The Government gives the fossil-fuel industry nearly £6bn a year in subsidies, almost twice the financial support it provides to renewable-energy providers, according to new research.
A study by the Overseas Development Institute think-tank challenges the popular conception that green energy such as wind and solar power requires disproportionate taxpayer support.
Britain gave an average of £5.9bn worth of subsidies a year to fossil-fuel firms such as BP and Shell in 2013 and 2014, most of it in the form of tax breaks to help boost declining North Sea production, according to the institute.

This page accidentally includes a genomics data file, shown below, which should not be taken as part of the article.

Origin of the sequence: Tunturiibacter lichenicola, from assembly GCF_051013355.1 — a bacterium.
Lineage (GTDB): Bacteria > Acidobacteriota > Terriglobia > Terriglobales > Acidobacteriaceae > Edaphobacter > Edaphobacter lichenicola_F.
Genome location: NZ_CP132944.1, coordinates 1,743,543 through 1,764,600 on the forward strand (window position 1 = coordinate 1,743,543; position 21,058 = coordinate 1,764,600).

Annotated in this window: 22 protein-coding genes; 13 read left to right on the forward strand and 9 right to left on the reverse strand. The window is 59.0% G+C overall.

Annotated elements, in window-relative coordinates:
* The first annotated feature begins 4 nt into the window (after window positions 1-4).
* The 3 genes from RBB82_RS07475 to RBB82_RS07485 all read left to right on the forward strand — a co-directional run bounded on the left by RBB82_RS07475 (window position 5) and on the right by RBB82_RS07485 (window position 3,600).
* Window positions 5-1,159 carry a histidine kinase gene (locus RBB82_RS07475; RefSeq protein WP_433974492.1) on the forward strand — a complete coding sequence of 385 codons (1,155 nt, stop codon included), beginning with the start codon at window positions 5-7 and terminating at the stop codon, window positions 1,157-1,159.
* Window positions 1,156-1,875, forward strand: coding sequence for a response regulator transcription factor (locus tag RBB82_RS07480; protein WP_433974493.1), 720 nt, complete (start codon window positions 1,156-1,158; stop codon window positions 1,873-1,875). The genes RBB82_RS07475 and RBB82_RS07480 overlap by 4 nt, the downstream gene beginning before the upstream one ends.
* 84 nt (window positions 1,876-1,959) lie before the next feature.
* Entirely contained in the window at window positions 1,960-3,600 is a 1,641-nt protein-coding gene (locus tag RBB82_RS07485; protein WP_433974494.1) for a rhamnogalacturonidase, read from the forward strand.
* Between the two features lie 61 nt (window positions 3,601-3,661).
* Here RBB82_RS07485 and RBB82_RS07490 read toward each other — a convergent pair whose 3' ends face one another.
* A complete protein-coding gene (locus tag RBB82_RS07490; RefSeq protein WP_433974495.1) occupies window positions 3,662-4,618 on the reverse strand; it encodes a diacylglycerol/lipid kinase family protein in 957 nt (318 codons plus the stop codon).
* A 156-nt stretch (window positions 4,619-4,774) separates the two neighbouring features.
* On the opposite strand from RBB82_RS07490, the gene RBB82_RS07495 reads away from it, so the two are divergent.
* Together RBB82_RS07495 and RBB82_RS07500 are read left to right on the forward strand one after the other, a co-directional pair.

In addition, the UK has introduced a new North Sea tax break this year that the Government estimates will be worth £1.7bn over the next five years.
By contrast, renewable-energy companies received £3.5bn of subsidies in 2014‑15 – a figure that will decline in the coming years after the Government announced it would end subsidies for new onshore wind farms and slash support for solar power.
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